In 2005, according to foundation President Patricia Driscoll, the organization helped some 2,600 families of wounded service people; just through mid-August of 2006, she said, it already has helped another 2,500 this year.
“When somebody gets injured on duty, one or more family members often have to miss work,” Driscoll said. “By law they are allowed 12 weeks of leave [without losing their jobs], but that doesn’t mean they get paid for it. A lot of people live paycheck to paycheck; when they get to stick around and stay with the person who is wounded, because we help them, they don’t lose their house or their car or anything. The mission of our foundation is, we were created to plug the holes that the government could not.”
The foundation also organizes “morale events” such as “Mom’s Day Off,” “Kid’s Days Out” for up to six hours of supervised events at a time, outdoor programs, concerts, fishing derbies, elementary school letter-writing campaigns between children and service people, and numerous others. All told, the foundation prides itself that, as its web site puts it, “the foundation continues to contribute 93% of all outside donations directly to military families through foundation programming.”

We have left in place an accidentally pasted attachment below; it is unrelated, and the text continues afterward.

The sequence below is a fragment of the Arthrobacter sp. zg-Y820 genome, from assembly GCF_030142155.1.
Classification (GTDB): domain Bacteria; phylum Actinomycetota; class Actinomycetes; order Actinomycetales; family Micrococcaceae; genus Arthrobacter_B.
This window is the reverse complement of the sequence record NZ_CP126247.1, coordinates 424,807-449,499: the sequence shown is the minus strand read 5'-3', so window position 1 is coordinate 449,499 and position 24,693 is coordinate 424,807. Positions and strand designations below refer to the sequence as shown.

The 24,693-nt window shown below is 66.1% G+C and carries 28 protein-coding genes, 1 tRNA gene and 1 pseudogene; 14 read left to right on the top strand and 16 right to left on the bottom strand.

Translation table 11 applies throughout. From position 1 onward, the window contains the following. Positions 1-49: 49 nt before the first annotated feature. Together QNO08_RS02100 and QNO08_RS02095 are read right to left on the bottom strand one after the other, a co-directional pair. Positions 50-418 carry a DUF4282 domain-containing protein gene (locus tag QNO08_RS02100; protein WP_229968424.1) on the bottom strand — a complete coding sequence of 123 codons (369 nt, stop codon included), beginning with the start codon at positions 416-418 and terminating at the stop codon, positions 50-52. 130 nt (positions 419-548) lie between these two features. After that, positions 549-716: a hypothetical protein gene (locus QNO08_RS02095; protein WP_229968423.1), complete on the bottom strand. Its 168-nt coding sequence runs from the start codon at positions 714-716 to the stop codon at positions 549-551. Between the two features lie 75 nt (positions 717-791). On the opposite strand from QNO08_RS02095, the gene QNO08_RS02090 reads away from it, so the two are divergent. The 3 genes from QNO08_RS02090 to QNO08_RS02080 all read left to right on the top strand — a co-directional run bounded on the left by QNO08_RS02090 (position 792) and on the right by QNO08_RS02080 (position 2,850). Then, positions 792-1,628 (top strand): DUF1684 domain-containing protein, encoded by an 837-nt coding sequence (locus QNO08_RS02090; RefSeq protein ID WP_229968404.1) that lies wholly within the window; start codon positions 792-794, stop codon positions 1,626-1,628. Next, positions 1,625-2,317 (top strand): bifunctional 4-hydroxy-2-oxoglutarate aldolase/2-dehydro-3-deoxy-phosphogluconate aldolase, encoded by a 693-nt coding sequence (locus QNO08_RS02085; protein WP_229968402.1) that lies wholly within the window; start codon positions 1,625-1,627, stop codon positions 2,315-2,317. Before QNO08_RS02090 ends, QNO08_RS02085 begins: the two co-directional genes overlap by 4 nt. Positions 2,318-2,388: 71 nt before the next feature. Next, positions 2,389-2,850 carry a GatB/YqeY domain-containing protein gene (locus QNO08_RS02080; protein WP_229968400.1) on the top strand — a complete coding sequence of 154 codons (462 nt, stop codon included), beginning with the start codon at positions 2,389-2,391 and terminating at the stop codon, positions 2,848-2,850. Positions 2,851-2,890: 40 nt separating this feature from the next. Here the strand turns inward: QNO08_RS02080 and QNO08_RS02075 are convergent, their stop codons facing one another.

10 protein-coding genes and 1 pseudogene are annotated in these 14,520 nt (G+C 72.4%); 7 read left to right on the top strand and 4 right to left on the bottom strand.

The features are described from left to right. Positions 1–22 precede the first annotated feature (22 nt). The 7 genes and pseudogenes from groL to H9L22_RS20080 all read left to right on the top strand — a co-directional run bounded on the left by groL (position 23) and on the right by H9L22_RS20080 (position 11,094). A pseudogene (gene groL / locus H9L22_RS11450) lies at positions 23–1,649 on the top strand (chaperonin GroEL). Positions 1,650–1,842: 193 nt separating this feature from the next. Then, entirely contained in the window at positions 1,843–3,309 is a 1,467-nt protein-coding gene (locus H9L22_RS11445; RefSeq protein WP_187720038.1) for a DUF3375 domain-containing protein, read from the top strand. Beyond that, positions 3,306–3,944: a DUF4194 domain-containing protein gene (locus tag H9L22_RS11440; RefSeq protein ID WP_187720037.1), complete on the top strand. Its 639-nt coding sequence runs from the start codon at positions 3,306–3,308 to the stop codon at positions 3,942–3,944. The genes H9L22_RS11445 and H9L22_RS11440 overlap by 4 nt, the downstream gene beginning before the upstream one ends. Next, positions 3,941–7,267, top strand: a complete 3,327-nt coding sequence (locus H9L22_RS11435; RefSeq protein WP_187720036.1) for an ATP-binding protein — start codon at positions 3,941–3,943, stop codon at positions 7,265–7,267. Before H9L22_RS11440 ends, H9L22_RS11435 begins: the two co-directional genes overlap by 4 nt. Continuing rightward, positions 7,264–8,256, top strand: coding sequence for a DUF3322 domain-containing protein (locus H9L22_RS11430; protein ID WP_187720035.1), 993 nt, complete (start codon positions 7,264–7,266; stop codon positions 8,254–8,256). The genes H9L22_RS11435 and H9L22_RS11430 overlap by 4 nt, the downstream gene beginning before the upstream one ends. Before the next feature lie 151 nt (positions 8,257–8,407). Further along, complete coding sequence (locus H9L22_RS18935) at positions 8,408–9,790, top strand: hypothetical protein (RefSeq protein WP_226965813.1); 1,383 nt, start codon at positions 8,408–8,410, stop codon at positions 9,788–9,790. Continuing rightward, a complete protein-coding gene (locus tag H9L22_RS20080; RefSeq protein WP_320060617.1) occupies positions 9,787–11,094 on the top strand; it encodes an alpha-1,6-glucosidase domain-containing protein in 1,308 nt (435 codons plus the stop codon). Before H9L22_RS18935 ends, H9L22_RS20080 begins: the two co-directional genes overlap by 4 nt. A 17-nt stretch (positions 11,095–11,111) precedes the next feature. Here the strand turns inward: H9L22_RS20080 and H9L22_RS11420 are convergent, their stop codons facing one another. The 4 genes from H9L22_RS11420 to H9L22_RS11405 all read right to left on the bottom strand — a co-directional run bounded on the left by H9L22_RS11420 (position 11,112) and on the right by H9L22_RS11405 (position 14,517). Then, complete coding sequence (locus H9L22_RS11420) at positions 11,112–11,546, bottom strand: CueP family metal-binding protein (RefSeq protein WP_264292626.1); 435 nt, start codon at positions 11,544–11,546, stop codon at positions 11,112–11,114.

ONE OF THE MOST MOVING stories about the foundation comes from one of its most enthusiastic regular volunteers at Bethesda, former Marine corporal Jason Dominguez, now on leave from a legislative aide position on Capitol Hill to work as political director for the re-election campaign of U.S. Rep. Pat Tiberi of Ohio. Corporal Dominguez was part of a unit featured in an A&E documentary and that, separately, CNN reported (as related by Dominguez) “was part of more major combat operations than any major unit since the Korean War.” Of his company of 325 in a six-month period, 23 lost their lives and 59 others earned Purple Hearts while engaged in firefights 84 times — nearly every other day.